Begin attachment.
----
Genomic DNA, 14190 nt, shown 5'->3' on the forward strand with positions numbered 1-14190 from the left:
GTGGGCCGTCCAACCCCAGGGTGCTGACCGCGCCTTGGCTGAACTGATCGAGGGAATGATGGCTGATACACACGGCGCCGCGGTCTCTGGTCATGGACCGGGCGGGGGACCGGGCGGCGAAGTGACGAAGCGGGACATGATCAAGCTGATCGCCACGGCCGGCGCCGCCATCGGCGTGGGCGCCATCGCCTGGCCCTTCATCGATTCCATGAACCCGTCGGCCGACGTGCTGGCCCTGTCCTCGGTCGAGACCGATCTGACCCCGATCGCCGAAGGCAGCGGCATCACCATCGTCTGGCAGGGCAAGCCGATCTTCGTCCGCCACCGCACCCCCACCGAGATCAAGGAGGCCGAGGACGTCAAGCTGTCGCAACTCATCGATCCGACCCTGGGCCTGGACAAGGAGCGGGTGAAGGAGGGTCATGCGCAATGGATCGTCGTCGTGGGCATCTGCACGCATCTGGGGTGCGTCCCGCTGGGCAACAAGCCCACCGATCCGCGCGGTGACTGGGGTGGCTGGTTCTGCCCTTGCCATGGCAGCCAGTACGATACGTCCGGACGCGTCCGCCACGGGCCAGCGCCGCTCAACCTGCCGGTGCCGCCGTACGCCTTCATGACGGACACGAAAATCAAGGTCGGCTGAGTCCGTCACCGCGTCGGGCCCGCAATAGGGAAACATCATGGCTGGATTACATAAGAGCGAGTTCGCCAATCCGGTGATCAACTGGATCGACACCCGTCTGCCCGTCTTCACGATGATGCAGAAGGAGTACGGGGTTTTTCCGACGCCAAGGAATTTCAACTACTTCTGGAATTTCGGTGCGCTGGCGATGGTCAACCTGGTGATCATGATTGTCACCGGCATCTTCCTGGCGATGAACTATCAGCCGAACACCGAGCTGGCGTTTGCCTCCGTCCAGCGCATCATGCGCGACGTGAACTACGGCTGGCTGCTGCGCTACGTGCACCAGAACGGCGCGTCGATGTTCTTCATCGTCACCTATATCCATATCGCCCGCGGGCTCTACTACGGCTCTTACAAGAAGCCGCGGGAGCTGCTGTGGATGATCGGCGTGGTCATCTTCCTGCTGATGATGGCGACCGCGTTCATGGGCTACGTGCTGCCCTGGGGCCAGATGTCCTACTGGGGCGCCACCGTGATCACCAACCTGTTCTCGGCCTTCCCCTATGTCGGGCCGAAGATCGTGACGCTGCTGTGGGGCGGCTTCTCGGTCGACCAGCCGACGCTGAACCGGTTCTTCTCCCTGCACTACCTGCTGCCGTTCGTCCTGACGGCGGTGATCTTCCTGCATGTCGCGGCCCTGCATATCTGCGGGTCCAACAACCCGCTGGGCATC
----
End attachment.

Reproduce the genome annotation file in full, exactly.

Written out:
Genomic DNA, 14190 nt, shown 5'->3' on the forward strand with positions numbered 1-14190 from the left:
GTGGGCCGTCCAACCCCAGGGTGCTGACCGCGCCTTGGCTGAACTGATCGAGGGAATGATGGCTGATACACACGGCGCCGCGGTCTCTGGTCATGGACCGGGCGGGGGACCGGGCGGCGAAGTGACGAAGCGGGACATGATCAAGCTGATCGCCACGGCCGGCGCCGCCATCGGCGTGGGCGCCATCGCCTGGCCCTTCATCGATTCCATGAACCCGTCGGCCGACGTGCTGGCCCTGTCCTCGGTCGAGACCGATCTGACCCCGATCGCCGAAGGCAGCGGCATCACCATCGTCTGGCAGGGCAAGCCGATCTTCGTCCGCCACCGCACCCCCACCGAGATCAAGGAGGCCGAGGACGTCAAGCTGTCGCAACTCATCGATCCGACCCTGGGCCTGGACAAGGAGCGGGTGAAGGAGGGTCATGCGCAATGGATCGTCGTCGTGGGCATCTGCACGCATCTGGGGTGCGTCCCGCTGGGCAACAAGCCCACCGATCCGCGCGGTGACTGGGGTGGCTGGTTCTGCCCTTGCCATGGCAGCCAGTACGATACGTCCGGACGCGTCCGCCACGGGCCAGCGCCGCTCAACCTGCCGGTGCCGCCGTACGCCTTCATGACGGACACGAAAATCAAGGTCGGCTGAGTCCGTCACCGCGTCGGGCCCGCAATAGGGAAACATCATGGCTGGATTACATAAGAGCGAGTTCGCCAATCCGGTGATCAACTGGATCGACACCCGTCTGCCCGTCTTCACGATGATGCAGAAGGAGTACGGGGTTTTTCCGACGCCAAGGAATTTCAACTACTTCTGGAATTTCGGTGCGCTGGCGATGGTCAACCTGGTGATCATGATTGTCACCGGCATCTTCCTGGCGATGAACTATCAGCCGAACACCGAGCTGGCGTTTGCCTCCGTCCAGCGCATCATGCGCGACGTGAACTACGGCTGGCTGCTGCGCTACGTGCACCAGAACGGCGCGTCGATGTTCTTCATCGTCACCTATATCCATATCGCCCGCGGGCTCTACTACGGCTCTTACAAGAAGCCGCGGGAGCTGCTGTGGATGATCGGCGTGGTCATCTTCCTGCTGATGATGGCGACCGCGTTCATGGGCTACGTGCTGCCCTGGGGCCAGATGTCCTACTGGGGCGCCACCGTGATCACCAACCTGTTCTCGGCCTTCCCCTATGTCGGGCCGAAGATCGTGACGCTGCTGTGGGGCGGCTTCTCGGTCGACCAGCCGACGCTGAACCGGTTCTTCTCCCTGCACTACCTGCTGCCGTTCGTCCTGACGGCGGTGATCTTCCTGCATGTCGCGGCCCTGCATATCTGCGGGTCCAACAACCCGCTGGGCATC